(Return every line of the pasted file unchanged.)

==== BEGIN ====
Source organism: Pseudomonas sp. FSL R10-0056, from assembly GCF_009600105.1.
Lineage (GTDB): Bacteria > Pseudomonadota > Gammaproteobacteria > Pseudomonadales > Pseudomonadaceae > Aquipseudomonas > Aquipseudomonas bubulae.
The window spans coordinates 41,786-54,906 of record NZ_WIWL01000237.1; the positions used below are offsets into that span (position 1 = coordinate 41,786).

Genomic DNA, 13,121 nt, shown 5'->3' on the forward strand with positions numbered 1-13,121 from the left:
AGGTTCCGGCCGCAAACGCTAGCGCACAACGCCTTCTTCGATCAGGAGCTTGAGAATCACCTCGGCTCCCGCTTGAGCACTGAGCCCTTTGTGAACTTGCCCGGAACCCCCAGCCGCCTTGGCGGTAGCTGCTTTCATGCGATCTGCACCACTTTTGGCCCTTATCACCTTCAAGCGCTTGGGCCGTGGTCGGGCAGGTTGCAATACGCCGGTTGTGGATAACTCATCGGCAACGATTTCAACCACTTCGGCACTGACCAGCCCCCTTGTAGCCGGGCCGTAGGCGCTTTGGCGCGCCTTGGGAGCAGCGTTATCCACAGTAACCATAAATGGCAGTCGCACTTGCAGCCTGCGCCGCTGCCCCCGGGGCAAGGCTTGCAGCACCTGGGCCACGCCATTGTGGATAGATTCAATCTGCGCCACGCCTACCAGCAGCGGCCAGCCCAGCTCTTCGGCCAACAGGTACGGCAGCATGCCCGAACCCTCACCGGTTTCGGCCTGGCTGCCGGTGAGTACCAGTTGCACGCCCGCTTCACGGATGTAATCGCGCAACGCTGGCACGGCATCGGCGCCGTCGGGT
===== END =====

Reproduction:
Source organism: Pseudomonas sp. FSL R10-0056, from assembly GCF_009600105.1.
Lineage (GTDB): Bacteria > Pseudomonadota > Gammaproteobacteria > Pseudomonadales > Pseudomonadaceae > Aquipseudomonas > Aquipseudomonas bubulae.
The window spans coordinates 41,786-54,906 of record NZ_WIWL01000237.1; the positions used below are offsets into that span (position 1 = coordinate 41,786).

Genomic DNA, 13,121 nt, shown 5'->3' on the forward strand with positions numbered 1-13,121 from the left:
AGGTTCCGGCCGCAAACGCTAGCGCACAACGCCTTCTTCGATCAGGAGCTTGAGAATCACCTCGGCTCCCGCTTGAGCACTGAGCCCTTTGTGAACTTGCCCGGAACCCCCAGCCGCCTTGGCGGTAGCTGCTTTCATGCGATCTGCACCACTTTTGGCCCTTATCACCTTCAAGCGCTTGGGCCGTGGTCGGGCAGGTTGCAATACGCCGGTTGTGGATAACTCATCGGCAACGATTTCAACCACTTCGGCACTGACCAGCCCCCTTGTAGCCGGGCCGTAGGCGCTTTGGCGCGCCTTGGGAGCAGCGTTATCCACAGTAACCATAAATGGCAGTCGCACTTGCAGCCTGCGCCGCTGCCCCCGGGGCAAGGCTTGCAGCACCTGGGCCACGCCATTGTGGATAGATTCAATCTGCGCCACGCCTACCAGCAGCGGCCAGCCCAGCTCTTCGGCCAACAGGTACGGCAGCATGCCCGAACCCTCACCGGTTTCGGCCTGGCTGCCGGTGAGTACCAGTTGCACGCCCGCTTCACGGATGTAATCGCGCAACGCTGGCACGGCATCGGCGCCGTCGGGT